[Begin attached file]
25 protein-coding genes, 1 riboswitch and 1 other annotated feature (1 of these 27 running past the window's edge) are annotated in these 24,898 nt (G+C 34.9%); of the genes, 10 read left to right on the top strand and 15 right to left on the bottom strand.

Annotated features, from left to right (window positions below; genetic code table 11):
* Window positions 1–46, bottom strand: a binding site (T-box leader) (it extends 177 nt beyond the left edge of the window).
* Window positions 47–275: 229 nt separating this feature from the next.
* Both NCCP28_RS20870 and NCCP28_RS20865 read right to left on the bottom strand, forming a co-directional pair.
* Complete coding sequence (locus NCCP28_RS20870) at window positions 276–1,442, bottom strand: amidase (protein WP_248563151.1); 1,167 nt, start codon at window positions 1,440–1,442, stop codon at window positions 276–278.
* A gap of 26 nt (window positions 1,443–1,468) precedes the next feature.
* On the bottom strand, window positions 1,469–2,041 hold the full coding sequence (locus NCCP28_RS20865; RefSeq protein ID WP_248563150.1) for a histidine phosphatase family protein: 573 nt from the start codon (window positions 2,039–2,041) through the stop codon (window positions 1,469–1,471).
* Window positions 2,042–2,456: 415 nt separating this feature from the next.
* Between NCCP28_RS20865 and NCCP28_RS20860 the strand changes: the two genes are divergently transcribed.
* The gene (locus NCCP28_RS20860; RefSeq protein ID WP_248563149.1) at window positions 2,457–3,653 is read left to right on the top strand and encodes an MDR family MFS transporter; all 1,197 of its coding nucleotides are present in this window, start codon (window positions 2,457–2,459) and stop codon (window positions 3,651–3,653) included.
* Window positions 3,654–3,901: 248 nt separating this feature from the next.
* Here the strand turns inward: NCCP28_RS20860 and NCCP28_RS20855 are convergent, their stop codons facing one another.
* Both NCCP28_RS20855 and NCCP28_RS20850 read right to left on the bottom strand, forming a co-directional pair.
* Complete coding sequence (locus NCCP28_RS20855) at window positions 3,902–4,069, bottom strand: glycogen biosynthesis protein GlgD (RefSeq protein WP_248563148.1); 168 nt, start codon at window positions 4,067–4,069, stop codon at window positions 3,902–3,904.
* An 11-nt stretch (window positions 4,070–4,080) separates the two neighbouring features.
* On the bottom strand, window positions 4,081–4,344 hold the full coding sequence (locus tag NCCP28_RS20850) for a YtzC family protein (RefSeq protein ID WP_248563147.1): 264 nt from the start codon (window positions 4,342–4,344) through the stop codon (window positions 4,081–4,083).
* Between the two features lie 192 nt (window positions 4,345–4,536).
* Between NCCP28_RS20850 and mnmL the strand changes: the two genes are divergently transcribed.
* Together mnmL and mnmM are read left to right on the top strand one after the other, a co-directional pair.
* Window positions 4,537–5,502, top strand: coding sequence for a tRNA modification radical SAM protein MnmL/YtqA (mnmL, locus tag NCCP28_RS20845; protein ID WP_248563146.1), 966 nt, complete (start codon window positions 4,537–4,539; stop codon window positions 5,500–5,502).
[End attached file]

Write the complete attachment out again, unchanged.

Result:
25 protein-coding genes, 1 riboswitch and 1 other annotated feature (1 of these 27 running past the window's edge) are annotated in these 24,898 nt (G+C 34.9%); of the genes, 10 read left to right on the top strand and 15 right to left on the bottom strand.

Annotated features, from left to right (window positions below; genetic code table 11):
* Window positions 1–46, bottom strand: a binding site (T-box leader) (it extends 177 nt beyond the left edge of the window).
* Window positions 47–275: 229 nt separating this feature from the next.
* Both NCCP28_RS20870 and NCCP28_RS20865 read right to left on the bottom strand, forming a co-directional pair.
* Complete coding sequence (locus NCCP28_RS20870) at window positions 276–1,442, bottom strand: amidase (protein WP_248563151.1); 1,167 nt, start codon at window positions 1,440–1,442, stop codon at window positions 276–278.
* A gap of 26 nt (window positions 1,443–1,468) precedes the next feature.
* On the bottom strand, window positions 1,469–2,041 hold the full coding sequence (locus NCCP28_RS20865; RefSeq protein ID WP_248563150.1) for a histidine phosphatase family protein: 573 nt from the start codon (window positions 2,039–2,041) through the stop codon (window positions 1,469–1,471).
* Window positions 2,042–2,456: 415 nt separating this feature from the next.
* Between NCCP28_RS20865 and NCCP28_RS20860 the strand changes: the two genes are divergently transcribed.
* The gene (locus NCCP28_RS20860; RefSeq protein ID WP_248563149.1) at window positions 2,457–3,653 is read left to right on the top strand and encodes an MDR family MFS transporter; all 1,197 of its coding nucleotides are present in this window, start codon (window positions 2,457–2,459) and stop codon (window positions 3,651–3,653) included.
* Window positions 3,654–3,901: 248 nt separating this feature from the next.
* Here the strand turns inward: NCCP28_RS20860 and NCCP28_RS20855 are convergent, their stop codons facing one another.
* Both NCCP28_RS20855 and NCCP28_RS20850 read right to left on the bottom strand, forming a co-directional pair.
* Complete coding sequence (locus NCCP28_RS20855) at window positions 3,902–4,069, bottom strand: glycogen biosynthesis protein GlgD (RefSeq protein WP_248563148.1); 168 nt, start codon at window positions 4,067–4,069, stop codon at window positions 3,902–3,904.
* An 11-nt stretch (window positions 4,070–4,080) separates the two neighbouring features.
* On the bottom strand, window positions 4,081–4,344 hold the full coding sequence (locus tag NCCP28_RS20850) for a YtzC family protein (RefSeq protein ID WP_248563147.1): 264 nt from the start codon (window positions 4,342–4,344) through the stop codon (window positions 4,081–4,083).
* Between the two features lie 192 nt (window positions 4,345–4,536).
* Between NCCP28_RS20850 and mnmL the strand changes: the two genes are divergently transcribed.
* Together mnmL and mnmM are read left to right on the top strand one after the other, a co-directional pair.
* Window positions 4,537–5,502, top strand: coding sequence for a tRNA modification radical SAM protein MnmL/YtqA (mnmL, locus tag NCCP28_RS20845; protein ID WP_248563146.1), 966 nt, complete (start codon window positions 4,537–4,539; stop codon window positions 5,500–5,502).